Two young Muslim women in the heart of Istanbul are having lunch in April 2007.
© Chris Schuepp
Two young Muslim women in the heart of Istanbul are having lunch in April 2007.
Last updated: April 29, 2013

Turkey’s apolitical generation

Banner Icon During the so-called Arab Spring, it was especially the young people who took to the streets. Soon, Erdogan’s AKP-ruled Turkey was considered a model for political renewal in Tunisia and Egypt. However, the flagship state has one flaw: its youth is not interested in politics.

Faik Tunay is an unusual Turkish politician. The parliamentary deputy criticizes his own party, the leftist Republican People's Party (CHP), vigourously, even in public. He does not conceal his political past in the center-right oriented Motherland Party (ANAP), and in addition he speaks openly about his own ambitions as an entrepreneur.

But it’s another attribute which distinguishes Faik Tunay very clearly from the other members of the Turkish parliament: He is young. By 31, he is among the youngest members of the Turkish Parliament; the vast majority of his colleagues are several decades older. While the youth in Tunisia and Egypt is struggling for their rights and political participation, the number of aspiring young politicians and the interest of young people in politics is limited.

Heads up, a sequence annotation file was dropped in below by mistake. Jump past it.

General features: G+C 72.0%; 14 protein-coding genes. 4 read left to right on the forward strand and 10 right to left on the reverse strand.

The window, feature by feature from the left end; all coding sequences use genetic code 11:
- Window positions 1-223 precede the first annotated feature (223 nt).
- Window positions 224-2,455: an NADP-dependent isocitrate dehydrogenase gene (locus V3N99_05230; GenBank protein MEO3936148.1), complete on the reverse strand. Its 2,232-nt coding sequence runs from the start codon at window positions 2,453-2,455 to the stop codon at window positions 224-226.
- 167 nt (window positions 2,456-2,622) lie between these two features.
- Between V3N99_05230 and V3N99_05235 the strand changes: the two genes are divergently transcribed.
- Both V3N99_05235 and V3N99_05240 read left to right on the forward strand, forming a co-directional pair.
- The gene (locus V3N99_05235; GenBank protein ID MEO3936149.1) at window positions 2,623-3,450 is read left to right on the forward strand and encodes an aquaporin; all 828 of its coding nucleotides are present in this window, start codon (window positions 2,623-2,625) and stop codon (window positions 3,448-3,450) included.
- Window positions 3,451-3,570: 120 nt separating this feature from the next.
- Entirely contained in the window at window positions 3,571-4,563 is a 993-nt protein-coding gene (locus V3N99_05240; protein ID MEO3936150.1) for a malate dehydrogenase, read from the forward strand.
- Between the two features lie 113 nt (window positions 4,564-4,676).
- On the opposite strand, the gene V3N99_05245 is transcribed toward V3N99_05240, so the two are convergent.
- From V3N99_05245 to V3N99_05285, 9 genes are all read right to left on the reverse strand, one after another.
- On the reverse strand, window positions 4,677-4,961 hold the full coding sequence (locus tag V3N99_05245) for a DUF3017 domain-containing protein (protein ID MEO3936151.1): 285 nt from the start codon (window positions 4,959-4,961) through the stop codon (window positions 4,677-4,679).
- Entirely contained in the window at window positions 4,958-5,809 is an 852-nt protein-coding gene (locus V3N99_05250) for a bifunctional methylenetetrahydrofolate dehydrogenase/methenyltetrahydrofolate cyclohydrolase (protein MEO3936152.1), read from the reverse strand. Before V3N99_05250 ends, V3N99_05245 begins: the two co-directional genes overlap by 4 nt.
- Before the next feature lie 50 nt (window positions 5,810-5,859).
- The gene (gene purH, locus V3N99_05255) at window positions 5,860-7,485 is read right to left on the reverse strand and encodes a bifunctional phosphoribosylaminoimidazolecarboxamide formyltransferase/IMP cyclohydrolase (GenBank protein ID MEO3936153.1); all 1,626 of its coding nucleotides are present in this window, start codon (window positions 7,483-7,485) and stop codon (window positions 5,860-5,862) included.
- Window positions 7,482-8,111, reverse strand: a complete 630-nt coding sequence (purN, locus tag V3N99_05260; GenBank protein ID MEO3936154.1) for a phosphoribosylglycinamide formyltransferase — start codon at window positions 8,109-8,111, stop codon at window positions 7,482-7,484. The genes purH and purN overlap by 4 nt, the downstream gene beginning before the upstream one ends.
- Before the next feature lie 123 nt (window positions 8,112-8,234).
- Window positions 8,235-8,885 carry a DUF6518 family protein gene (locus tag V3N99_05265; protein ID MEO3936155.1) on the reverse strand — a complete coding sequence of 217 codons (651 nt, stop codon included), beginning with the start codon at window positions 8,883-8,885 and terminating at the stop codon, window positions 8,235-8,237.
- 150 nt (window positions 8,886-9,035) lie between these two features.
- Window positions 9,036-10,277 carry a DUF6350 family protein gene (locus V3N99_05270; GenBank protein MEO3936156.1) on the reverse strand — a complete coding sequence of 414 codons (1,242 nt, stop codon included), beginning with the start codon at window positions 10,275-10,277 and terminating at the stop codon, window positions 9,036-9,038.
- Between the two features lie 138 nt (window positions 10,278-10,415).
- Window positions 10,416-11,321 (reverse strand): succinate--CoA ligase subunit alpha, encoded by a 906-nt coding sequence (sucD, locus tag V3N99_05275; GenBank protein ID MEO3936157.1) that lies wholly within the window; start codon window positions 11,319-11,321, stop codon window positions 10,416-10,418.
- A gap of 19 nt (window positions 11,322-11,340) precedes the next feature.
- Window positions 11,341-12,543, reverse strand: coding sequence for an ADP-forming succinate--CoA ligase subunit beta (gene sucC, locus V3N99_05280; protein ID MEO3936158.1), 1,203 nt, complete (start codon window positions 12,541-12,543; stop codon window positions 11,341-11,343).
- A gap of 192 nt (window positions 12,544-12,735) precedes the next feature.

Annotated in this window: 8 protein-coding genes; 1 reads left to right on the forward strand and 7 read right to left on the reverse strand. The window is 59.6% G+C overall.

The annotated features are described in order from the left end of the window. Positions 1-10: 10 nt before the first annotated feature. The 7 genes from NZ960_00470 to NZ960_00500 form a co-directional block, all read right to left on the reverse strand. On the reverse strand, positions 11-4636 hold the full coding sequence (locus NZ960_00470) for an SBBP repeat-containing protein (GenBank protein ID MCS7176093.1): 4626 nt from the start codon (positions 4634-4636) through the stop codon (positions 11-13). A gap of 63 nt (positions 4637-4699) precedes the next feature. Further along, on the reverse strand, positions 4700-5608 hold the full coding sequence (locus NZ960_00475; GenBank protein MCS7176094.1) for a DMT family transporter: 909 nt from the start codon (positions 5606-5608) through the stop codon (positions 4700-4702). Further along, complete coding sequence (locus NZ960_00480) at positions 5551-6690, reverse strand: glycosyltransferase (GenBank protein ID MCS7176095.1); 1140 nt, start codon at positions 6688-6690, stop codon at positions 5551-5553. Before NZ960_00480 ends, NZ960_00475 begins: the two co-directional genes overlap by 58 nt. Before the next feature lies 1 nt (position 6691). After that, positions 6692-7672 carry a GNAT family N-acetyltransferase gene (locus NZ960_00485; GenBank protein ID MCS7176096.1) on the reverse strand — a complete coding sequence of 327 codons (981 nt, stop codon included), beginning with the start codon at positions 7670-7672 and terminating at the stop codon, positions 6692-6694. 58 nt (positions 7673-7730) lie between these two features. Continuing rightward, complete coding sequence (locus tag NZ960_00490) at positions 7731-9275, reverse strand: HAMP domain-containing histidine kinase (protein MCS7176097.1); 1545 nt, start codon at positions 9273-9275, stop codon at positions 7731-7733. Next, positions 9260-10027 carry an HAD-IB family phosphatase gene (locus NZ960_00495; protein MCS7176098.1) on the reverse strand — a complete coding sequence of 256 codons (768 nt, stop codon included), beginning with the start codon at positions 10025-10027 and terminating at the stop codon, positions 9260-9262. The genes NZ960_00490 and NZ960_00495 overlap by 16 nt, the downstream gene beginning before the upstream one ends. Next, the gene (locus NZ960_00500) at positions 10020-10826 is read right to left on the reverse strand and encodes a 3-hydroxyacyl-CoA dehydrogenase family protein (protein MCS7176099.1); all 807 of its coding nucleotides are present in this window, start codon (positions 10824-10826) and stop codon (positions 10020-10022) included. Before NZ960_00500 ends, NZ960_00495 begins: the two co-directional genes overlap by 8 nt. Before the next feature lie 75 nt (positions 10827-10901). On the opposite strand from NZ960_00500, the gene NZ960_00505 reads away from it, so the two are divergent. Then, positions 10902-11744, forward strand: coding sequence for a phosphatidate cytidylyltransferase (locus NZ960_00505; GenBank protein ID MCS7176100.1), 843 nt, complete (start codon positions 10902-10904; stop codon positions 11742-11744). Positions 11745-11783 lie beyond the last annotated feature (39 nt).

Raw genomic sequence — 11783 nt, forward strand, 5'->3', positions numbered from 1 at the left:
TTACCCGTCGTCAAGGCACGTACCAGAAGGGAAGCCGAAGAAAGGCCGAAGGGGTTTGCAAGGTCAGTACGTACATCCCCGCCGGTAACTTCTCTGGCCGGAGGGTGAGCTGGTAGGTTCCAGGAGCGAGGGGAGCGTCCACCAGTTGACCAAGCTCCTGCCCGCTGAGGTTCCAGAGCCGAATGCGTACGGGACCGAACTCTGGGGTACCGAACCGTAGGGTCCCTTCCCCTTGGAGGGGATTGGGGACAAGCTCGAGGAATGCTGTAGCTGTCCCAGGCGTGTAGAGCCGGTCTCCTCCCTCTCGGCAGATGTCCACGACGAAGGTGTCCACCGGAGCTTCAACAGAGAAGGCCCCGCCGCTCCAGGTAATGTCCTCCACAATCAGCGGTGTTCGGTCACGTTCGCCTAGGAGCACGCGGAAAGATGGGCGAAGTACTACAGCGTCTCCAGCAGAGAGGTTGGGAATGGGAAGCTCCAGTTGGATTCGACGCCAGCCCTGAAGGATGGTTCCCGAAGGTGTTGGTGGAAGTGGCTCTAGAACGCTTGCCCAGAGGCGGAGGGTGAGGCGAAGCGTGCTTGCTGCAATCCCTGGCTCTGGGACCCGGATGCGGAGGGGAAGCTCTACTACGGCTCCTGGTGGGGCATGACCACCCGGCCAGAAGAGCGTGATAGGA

"Many young people in Turkey are not interested in politics, many times they do not even want to discuss political issues," says Faik Tunay, "and they are not encouraged to do it."

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Still, many families express concern if their children develop a political interest, explains Tunay: "Since the military coup in 1980, political commitment is considered as dangerous, you rather stay away from politics." When he started his own political career in 1999, his mother first tried to stop him from being active in politics. "Nobody in my family is involved in politics, but after the initial worry, my parents are now supporting my work." Tunay regrets that the generation born after 1980 is so reticent when it comes to politics: "Turkey has 75 million inhabitants; half of them are younger than 35 years. The dynamics of the young people is the most important potential of Turkey, and it is wasted!"

Criticism is not desired